Paulo Nutini – Sunny Side Up

I often complain about the music listened to by those young people. Often it’s not actual music as such, just semi-structured, or even insufficiently structured noise. (Was that curmudgeonly enough? Oh good.)

But recently I had to break a twenty pound note to get change for a car park machine (boring story – don’t let it worry you), so I popped into HMV in Milton Keynes and decided to buy a CD (rather than something from Starbucks, since they’d cost about the same).

And so I bought Paulo Nutini’s Sunny Side Up. And what a delightful album it is.

It starts off joyfully and raucously with 10/10, a ska track, complete with plenty of brass and lots of emphasis on the off-beats. I have no idea what he’s saying most of the time, but it’s a great track.

Then we move on to Coming Up Easy, which is a bit more laid back, but still with a bit of a soul feel to it. For most of the track I thought it was just okay, but then at the end Paulo turns into Van Morrison repeating the mantra “in love I was created, and in love is how I hope I die”, which really makes the track for me. In this one, I can kind of work out what he is saying, but still have no real idea what the song is actually about.

We then have a couple of good tracks, more laid back, storytelling sort of songs – quite good songs, but less exciting. But I’ve got to move on to Pencil Full of Lead, a fantastic song, basically impossible to describe or categorise, but described by a friend as “like something out of the jungle book”, which is a pretty good comparison, as it’s not very unlike I wanna be like you, in terms of feel. As I’ve said, a great song, which got a lot of much-deserved airplay and is completely positive and uplifting – “I got food in my belly and a license for my telly and nothing’s gonna bring me down” is a great philosophy. The highlight of the album.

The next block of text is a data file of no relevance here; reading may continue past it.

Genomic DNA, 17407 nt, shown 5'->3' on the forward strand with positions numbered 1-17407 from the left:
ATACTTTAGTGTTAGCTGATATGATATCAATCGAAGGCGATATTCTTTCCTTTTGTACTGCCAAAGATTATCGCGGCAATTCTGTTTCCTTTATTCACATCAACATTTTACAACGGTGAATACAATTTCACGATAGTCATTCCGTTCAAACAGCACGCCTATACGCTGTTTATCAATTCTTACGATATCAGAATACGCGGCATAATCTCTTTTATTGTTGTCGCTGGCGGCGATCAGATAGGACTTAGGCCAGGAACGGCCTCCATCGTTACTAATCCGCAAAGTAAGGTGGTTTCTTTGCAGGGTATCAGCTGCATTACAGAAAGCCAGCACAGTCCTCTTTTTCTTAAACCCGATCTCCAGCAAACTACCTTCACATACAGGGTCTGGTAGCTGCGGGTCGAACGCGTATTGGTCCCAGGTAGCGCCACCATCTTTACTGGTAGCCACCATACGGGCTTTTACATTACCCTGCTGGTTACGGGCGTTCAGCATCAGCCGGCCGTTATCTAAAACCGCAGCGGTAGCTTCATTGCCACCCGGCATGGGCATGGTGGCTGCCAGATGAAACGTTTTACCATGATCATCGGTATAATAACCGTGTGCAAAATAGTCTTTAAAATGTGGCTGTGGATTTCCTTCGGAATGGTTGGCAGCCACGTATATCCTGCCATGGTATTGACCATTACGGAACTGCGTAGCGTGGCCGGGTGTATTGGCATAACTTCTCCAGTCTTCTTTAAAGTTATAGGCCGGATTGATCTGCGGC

But then when you think things are settling down, we get track 8, High Hopes (this live version is cool, but the album version is more delicate). It might sound unkind when I say it sounds like the closing credits song for a Disney film that hasn’t been made yet, but it’s got an innocence about the sound of the recorders, ukulele and harmonica, and a positivity about it that gives it that sort of feel. I like this track almost as much as Pencil full of lead. And another fine positive message in it too “there’s no harm in being wrong you know – to me it’s common ground”.

From there it does calm down a bit, but picks up yet again with Simple Things, a pure country and western song. Or at least it would be, if he wasn’t so Scottish. This one starts off quite sensibly, and then goes mental half way through. And who can argue about the value of the simple things “like going round his mums house for his tea”.

I got this album pretty cheap, but I can honestly say it was worth every penny – one of the things I most often complain about in modern music is that it is often quite depressing. Even if the words aren’t depressing, the sound of it is depressing. Well, this album does what it says on the tin, and I enjoy Paulo’s sunny disposition.

Though he is clearly bonkers, of course.

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